Edmund Kealoha Parker Sr.
    Volume 2, Infinite Insights


    .................................................. ................................................

    Kenpo techniques are groups of basic moves arranged in a pre-planned sequence to
    illustrate a possible defense for a given scenario.

    They are taught with the "Three phase concept" which views the techniques in 3 stages
    (phases): Ideal, What-if, and Formulation.
    In a "real world" situation, the Kenpo practitioner isn't expected to complete a whole
    specific technique. One never knows exactly how an opponent may react to any block,
    check or strike. For any given technique one can apply the equation formula to fit the
    reactions of their opponent, or perhaps the practitioner has a comfort level with certain
    movement and prefers to use the basics with which they are the most capable.
    Some people believe that the techniques are the heart of Kenpo. They are. Unfortunately,
    too many people lose sight of why. Always remember, the techniques are vehicles for
    learning the principles of Kenpo. That is their lesson.



    Ideal Phase
    In the Ideal Phase the student learns the technique "by the book". This means the attack is
    specified, the defense is applied and the attackers reaction is known.
    What-If Phase
    In the What-If Phase the student(s) experiment with different possible scenarios for the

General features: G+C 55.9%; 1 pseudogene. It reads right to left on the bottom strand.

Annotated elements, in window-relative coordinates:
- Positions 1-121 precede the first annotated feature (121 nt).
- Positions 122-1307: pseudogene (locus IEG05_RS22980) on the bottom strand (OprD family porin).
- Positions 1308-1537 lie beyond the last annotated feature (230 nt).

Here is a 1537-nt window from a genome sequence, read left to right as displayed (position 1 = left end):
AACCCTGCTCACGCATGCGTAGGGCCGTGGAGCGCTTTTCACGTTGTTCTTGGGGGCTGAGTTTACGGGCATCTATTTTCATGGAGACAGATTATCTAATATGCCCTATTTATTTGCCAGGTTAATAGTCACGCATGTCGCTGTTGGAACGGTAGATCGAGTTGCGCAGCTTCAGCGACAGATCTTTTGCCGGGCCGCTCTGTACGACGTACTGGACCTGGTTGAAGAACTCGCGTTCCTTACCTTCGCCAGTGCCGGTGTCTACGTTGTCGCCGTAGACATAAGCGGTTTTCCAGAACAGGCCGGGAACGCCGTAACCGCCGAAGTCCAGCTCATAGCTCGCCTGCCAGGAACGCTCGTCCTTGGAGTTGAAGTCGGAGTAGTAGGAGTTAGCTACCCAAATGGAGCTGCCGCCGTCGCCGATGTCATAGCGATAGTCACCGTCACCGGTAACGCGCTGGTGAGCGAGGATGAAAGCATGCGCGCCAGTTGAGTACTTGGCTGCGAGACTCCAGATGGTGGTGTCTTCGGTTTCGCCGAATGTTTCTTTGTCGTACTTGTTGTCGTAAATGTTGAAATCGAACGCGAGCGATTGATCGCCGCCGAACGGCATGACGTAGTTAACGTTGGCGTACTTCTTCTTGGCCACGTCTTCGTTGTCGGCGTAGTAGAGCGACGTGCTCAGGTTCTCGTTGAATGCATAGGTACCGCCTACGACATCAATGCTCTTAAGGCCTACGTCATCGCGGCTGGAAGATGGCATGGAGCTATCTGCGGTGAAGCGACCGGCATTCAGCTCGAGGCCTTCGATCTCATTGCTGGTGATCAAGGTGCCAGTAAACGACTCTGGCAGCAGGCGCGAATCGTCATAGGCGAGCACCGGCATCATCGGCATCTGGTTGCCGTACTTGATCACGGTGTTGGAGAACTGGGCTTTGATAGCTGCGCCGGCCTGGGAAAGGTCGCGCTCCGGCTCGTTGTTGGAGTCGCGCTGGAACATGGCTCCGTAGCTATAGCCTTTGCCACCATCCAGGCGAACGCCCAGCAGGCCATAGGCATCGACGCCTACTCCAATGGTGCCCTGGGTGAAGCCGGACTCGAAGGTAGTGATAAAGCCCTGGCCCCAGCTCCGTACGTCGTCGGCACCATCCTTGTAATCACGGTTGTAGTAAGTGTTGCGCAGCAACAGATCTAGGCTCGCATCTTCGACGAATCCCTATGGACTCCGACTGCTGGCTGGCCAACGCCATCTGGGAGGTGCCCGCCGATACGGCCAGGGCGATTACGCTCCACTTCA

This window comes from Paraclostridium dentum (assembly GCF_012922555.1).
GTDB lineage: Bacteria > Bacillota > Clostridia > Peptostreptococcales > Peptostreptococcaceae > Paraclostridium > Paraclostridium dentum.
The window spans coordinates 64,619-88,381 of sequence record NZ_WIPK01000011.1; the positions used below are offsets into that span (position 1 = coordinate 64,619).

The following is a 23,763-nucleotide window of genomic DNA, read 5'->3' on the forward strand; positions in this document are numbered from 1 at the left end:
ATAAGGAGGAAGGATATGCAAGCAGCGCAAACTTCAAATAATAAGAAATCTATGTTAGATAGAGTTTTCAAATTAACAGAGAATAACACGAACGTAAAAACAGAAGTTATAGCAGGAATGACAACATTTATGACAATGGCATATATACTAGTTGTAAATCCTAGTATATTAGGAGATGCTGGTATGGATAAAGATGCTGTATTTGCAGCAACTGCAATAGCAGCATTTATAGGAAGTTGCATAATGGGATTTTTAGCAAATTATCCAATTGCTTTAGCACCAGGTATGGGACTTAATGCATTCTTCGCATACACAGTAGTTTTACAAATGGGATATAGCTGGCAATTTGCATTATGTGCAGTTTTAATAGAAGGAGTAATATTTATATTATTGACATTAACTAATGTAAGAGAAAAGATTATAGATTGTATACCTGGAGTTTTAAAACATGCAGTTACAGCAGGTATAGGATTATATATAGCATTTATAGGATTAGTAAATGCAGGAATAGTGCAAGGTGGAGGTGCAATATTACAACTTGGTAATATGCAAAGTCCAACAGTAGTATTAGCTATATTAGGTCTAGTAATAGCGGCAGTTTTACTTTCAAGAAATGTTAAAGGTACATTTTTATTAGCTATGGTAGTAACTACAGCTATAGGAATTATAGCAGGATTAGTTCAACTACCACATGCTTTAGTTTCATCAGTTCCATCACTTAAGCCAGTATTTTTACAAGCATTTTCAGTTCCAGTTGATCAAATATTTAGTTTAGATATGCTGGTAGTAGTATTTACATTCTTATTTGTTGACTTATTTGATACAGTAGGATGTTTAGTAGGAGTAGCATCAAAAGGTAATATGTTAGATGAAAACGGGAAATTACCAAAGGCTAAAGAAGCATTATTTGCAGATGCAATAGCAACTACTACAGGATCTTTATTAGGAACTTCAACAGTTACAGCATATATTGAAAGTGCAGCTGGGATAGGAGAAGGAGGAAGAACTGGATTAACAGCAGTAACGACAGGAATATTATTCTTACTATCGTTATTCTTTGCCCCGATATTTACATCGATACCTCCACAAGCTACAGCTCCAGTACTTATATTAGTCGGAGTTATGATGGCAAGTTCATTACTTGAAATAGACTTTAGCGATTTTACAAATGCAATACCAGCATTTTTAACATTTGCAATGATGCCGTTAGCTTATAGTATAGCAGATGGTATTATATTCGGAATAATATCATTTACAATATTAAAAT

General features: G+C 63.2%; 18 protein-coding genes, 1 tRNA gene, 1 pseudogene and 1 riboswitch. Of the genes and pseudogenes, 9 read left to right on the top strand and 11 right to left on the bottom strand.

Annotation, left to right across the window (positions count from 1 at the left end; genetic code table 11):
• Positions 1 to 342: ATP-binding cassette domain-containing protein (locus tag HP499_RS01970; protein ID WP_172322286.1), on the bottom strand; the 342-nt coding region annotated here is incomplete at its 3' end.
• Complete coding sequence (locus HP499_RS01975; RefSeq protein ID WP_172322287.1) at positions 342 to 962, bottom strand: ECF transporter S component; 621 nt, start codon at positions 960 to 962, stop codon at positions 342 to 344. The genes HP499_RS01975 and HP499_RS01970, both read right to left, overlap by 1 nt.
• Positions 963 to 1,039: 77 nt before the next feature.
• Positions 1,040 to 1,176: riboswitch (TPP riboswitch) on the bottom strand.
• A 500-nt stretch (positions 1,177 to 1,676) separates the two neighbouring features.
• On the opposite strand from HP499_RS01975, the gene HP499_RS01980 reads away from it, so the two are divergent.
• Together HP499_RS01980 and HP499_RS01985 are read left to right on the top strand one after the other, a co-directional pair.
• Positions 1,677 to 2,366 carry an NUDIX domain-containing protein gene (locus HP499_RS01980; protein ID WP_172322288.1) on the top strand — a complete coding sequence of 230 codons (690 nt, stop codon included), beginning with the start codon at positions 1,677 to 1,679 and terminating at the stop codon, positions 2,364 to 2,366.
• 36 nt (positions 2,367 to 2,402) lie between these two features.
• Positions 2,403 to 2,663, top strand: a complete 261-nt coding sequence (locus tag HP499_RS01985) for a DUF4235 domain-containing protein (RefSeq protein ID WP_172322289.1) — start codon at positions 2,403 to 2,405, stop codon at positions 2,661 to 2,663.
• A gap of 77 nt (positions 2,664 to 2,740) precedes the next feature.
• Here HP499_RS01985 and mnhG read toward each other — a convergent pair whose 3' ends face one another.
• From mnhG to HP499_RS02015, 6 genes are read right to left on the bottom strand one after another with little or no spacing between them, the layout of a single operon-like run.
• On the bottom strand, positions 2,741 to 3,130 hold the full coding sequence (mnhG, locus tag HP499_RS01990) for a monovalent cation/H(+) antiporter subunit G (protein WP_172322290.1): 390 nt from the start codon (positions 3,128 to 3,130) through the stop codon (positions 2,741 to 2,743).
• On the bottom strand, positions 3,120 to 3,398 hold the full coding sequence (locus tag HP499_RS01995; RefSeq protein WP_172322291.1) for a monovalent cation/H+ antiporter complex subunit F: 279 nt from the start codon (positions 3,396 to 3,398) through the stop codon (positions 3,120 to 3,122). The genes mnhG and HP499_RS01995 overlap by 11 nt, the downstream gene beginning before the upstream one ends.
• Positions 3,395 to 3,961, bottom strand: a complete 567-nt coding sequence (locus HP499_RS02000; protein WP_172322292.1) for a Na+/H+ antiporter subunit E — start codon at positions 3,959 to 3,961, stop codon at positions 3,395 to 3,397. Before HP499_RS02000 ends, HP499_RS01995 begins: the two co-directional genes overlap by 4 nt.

attack and attackers reactions.
    Formulation Phase
    With the Formulation Phase the student tears apart the technique, explores its principles
    and develops alternate, spontaneous, reactions all with the aid the equation formula.
    Equation Formula

    The Equation Formula for fighting was designed as a formula to allow fighters to
    build/design logical and practical fighting techniques. It states that for any base move (ie
    punch/kick) or group of moves (technique - ie Delayed Sword) one may modify their
    intention by:
    1. Alter the target area, weapon, or both.
    2. Prefix a strike or block with an off angle body positioning (ie step out of the way of
    the weapon!).
    3. Perhaps Suffix your strike with one or several more.
    4. Rearrange the order of a technique. Instead of block-chop-punch change it to block-
    punch-chop (don’t forget to block though :-)).